If an old-school dependable powertrain is important to you, the Sierra is a solid option, especially with the 6.2-liter V8. But if you want a truck that does everything, including being a comfortable luxury vehicle, there are better options out there from Ford and Ram.

What 2021 Sierra 1500 Model Should I Buy?

The new GMC Sierra 1500 range consists of a broad range of models, from a humble workhorse to a fully-specced luxurious Denali. To us, the mid-spec SLT offers all the comfort and convenience features the average customer needs, but without an exorbitant price tag. However, it can only be equipped with the Crew Cab, so if you need a Regular Cab or Double Cab, you'll have to settle for a lower spec. We'd have a 4WD Crew Cab SLT with a standard box and a 6.2-liter V8 engine. Add a Pacific Blue exterior and the safety systems packages, which you can't add separately. This adds the full safety suite and $1,985 to the price. The other option is the AT4, which comes standard with 4WD and lots of off-road ability. This model is only available with the 3.0 Duramax diesel or the 6.2-liter V8. Both are fine engines.

Check out other GMC Sierra 1500 Styles

2021 GMC Sierra 1500 Comparisons

Ford F-150 CarBuzz
Chevrolet Silverado 1500 Chevrolet

2021 GMC Sierra 1500 vs Ford F-150

This year the Sierra goes up against an entirely new F-150, making things rather tricky for GMC. Compared to the older Ford model, the Sierra had the edge in terms of technology. That's no longer the case. Like the Ram 1500 did a few years ago, the all-new F-150 is redefining the segment. It offers a wide variety of engine options, including a hybrid, and an electric version in the form of the F-150 Lightning, and reviews are looking upon it favorably. The technology is all-new, as are the driver assistance systems. Ford also boasts class-leading towing figures, a modern exterior, and a ride quality that hides its agricultural roots very well.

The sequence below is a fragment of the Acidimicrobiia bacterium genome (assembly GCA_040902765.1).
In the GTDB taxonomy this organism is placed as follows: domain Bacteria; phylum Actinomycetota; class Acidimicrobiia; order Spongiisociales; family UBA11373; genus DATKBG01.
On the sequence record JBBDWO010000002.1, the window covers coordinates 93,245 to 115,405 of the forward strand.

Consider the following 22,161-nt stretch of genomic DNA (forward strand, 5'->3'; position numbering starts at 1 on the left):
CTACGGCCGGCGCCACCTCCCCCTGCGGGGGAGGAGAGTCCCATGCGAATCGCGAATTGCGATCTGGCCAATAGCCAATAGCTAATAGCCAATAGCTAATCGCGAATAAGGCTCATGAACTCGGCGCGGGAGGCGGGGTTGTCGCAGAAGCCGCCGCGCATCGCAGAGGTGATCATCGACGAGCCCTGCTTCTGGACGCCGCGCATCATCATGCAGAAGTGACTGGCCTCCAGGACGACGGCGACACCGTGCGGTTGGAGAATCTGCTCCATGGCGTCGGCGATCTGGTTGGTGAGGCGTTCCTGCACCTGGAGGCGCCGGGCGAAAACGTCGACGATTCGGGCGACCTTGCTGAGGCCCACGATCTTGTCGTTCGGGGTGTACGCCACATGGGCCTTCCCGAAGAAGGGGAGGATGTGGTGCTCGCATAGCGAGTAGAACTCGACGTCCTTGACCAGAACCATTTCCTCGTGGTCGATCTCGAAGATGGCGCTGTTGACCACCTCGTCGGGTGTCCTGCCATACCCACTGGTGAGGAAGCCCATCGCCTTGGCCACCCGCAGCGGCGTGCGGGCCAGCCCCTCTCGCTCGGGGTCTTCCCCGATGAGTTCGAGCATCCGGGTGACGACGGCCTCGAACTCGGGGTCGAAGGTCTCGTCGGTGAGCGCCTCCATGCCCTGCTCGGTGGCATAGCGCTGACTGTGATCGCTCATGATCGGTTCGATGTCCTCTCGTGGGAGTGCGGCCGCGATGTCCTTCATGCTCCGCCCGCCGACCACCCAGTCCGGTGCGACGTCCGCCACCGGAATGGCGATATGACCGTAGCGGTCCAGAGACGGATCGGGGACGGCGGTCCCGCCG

The only thing the Sierra has going for it is a lower retail price. But the difference in the pricing is so tiny that it doesn't matter. The fact that the Ford F-150 is arguably class-leading makes the price difference insignificant.

See Ford F-150 Review

2021 GMC Sierra 1500 vs Chevrolet Silverado 1500

These two are distant cousins aimed at different buyers. While these trucks are nearly identical in workhorse specification, the gap between them becomes bigger the more expensive they get.

The interiors are similar, but the Sierra comes with several advanced tech features that you can't get on the Chevy. The difference here is quite clear. If you want a no-nonsense workhorse, the Chevrolet is the one to have. If you're in the market for something with a bit more technology and luxury, the GMC is the way to go. Being mechanically identical, you get the same engines, same towing and payload capacities, and same overall ride and ability levels, so your lifestyle will determine which you buy.

See Chevrolet Silverado 1500 Review